Although green-house production is an intensive undertaking, it can be very satisfying and rewarding. One advantage of green-house vegetable production is the relatively small amount of area required compared with field-grown produce. In addition, the return on investment can be good if the requisite markets can be found. Several vegetables have been successfully produced in a green-house, including cucumbers, tomatoes, peppers, lettuce, herbs and, by far the most important, tomatoes.

Cucumber: Cucumbers generally grow more rapidly than tomatoes and produce earlier. They also require high temperatures which mean they are generally grown as a spring or early summer crop. Daytime temperatures should be 80-85F and night-time 65-75F. Soil temperatures should be at least 65F. Lower temperatures will delay plant growth and fruit development.

Cucumbers are heavy feeders requiring 300-400 lb/acre of P205. Similar quantities of potassium are required. Weekly feedings with a balanced fertiliser (20-20-20) will be required for maximum production. Never stress seedlings for water or nitrogen.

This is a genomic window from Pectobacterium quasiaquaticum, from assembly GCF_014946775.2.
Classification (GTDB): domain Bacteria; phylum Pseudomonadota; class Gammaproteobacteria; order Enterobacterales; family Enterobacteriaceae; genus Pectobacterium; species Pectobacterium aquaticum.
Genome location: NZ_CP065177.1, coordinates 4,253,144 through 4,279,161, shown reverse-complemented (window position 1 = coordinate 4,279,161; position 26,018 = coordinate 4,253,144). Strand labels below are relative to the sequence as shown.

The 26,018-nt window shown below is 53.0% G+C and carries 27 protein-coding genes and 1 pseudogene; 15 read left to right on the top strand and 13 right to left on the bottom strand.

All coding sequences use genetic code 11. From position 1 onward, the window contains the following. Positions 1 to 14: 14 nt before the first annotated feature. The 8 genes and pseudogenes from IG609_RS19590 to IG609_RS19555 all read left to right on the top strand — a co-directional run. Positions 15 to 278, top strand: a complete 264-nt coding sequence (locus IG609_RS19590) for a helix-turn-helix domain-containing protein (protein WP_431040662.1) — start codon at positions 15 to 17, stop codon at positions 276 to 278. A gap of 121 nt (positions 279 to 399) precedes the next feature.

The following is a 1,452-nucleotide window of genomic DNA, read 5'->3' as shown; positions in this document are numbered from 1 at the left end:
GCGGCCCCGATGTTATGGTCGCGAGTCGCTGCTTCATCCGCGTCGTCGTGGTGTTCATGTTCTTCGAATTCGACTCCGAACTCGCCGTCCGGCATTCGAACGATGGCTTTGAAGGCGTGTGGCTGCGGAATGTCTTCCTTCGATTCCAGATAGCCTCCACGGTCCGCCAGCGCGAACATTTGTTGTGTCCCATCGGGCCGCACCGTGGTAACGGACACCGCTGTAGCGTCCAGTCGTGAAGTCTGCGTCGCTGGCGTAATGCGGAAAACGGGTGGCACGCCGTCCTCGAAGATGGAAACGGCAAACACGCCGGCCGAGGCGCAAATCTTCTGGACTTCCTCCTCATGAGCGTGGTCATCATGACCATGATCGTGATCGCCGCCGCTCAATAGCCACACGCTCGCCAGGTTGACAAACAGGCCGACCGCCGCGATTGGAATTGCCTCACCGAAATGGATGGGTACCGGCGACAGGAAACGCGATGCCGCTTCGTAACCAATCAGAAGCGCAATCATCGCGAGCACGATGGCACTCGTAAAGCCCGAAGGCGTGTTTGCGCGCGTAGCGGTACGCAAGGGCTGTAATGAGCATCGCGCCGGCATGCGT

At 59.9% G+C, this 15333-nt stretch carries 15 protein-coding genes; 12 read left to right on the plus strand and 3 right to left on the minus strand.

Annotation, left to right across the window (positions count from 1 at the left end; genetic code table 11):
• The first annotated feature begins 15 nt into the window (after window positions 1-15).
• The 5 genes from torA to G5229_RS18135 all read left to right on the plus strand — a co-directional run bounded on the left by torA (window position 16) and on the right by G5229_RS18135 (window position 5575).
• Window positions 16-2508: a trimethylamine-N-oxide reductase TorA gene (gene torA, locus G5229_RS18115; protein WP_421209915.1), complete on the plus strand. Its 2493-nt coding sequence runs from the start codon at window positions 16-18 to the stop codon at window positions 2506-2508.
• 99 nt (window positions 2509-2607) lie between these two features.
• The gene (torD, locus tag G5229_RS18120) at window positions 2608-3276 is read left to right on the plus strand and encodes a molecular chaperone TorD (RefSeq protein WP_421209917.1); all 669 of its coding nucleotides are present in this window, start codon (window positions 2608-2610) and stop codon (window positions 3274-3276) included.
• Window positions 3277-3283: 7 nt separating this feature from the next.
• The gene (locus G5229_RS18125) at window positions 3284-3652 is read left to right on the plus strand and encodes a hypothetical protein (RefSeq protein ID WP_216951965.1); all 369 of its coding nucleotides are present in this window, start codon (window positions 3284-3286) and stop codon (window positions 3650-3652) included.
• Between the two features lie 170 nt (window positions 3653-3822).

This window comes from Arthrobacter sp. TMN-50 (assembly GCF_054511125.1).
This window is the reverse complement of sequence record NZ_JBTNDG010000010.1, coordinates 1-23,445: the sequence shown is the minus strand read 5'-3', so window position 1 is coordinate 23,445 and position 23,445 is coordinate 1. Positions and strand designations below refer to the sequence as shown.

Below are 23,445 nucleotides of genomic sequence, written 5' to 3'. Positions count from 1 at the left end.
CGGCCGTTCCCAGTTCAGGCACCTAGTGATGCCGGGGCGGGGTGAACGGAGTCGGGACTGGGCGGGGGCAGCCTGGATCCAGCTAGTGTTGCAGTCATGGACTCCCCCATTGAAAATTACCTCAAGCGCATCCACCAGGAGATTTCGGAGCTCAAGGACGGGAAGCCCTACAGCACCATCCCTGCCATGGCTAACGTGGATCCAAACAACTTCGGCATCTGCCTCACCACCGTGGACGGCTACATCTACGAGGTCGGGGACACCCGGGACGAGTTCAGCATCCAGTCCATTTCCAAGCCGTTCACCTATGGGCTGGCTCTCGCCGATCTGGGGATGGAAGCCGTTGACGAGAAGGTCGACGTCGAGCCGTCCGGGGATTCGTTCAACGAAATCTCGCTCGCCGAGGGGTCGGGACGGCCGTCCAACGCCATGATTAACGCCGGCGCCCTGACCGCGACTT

Plants are best started in individual containers. As seeds are often very expensive, sow one seed per container (1/4 to 1/2 inch deep) in a sterile potting mix with the spiked end of the seed up (root will emerge facing down). Cover pots with clear polyethylene, and place in the shade. Plants will emerge in two to three days at 80-85F. Remove plastic coverings when plants emerge and place them in full sun.

After plants have formed at least two true leaves, transplant them to their permanent location in the growing bed. Cucumbers will require 6-8 square feet of space per plant. Plants are generally spaced two feet apart in rows three to four feet apart.